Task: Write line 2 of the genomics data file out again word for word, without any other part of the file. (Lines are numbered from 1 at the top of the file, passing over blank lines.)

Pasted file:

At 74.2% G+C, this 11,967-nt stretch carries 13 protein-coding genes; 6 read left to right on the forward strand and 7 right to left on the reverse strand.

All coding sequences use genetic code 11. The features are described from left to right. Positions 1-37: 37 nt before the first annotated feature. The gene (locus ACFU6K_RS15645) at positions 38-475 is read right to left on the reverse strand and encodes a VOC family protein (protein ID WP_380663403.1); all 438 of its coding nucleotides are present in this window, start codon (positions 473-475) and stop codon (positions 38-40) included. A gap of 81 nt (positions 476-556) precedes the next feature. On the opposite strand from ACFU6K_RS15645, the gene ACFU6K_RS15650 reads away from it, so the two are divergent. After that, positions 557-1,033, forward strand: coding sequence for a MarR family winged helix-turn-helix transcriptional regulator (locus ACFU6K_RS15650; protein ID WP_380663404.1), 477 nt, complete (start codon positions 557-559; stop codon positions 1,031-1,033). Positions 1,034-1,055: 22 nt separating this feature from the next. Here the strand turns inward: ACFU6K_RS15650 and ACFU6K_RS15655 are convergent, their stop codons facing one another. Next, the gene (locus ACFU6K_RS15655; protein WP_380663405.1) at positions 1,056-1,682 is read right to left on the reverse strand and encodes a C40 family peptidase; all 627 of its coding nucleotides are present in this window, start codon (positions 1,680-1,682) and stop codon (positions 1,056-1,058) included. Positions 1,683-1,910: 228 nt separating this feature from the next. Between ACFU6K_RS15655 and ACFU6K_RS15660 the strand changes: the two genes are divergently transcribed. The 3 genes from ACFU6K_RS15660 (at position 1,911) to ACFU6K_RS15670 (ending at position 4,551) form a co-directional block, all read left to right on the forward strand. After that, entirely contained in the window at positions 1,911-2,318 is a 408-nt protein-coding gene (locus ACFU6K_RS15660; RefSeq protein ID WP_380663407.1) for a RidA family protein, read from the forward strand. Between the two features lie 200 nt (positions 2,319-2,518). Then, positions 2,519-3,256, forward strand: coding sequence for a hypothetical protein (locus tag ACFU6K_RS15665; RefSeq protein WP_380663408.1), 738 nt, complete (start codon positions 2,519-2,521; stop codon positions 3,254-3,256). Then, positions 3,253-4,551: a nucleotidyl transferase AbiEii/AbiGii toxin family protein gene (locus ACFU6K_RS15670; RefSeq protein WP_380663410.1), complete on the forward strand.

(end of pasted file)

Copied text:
All coding sequences use genetic code 11. The features are described from left to right. Positions 1-37: 37 nt before the first annotated feature. The gene (locus ACFU6K_RS15645) at positions 38-475 is read right to left on the reverse strand and encodes a VOC family protein (protein ID WP_380663403.1); all 438 of its coding nucleotides are present in this window, start codon (positions 473-475) and stop codon (positions 38-40) included. A gap of 81 nt (positions 476-556) precedes the next feature. On the opposite strand from ACFU6K_RS15645, the gene ACFU6K_RS15650 reads away from it, so the two are divergent. After that, positions 557-1,033, forward strand: coding sequence for a MarR family winged helix-turn-helix transcriptional regulator (locus ACFU6K_RS15650; protein ID WP_380663404.1), 477 nt, complete (start codon positions 557-559; stop codon positions 1,031-1,033). Positions 1,034-1,055: 22 nt separating this feature from the next. Here the strand turns inward: ACFU6K_RS15650 and ACFU6K_RS15655 are convergent, their stop codons facing one another. Next, the gene (locus ACFU6K_RS15655; protein WP_380663405.1) at positions 1,056-1,682 is read right to left on the reverse strand and encodes a C40 family peptidase; all 627 of its coding nucleotides are present in this window, start codon (positions 1,680-1,682) and stop codon (positions 1,056-1,058) included. Positions 1,683-1,910: 228 nt separating this feature from the next. Between ACFU6K_RS15655 and ACFU6K_RS15660 the strand changes: the two genes are divergently transcribed. The 3 genes from ACFU6K_RS15660 (at position 1,911) to ACFU6K_RS15670 (ending at position 4,551) form a co-directional block, all read left to right on the forward strand. After that, entirely contained in the window at positions 1,911-2,318 is a 408-nt protein-coding gene (locus ACFU6K_RS15660; RefSeq protein ID WP_380663407.1) for a RidA family protein, read from the forward strand. Between the two features lie 200 nt (positions 2,319-2,518). Then, positions 2,519-3,256, forward strand: coding sequence for a hypothetical protein (locus tag ACFU6K_RS15665; RefSeq protein WP_380663408.1), 738 nt, complete (start codon positions 2,519-2,521; stop codon positions 3,254-3,256). Then, positions 3,253-4,551: a nucleotidyl transferase AbiEii/AbiGii toxin family protein gene (locus ACFU6K_RS15670; RefSeq protein WP_380663410.1), complete on the forward strand.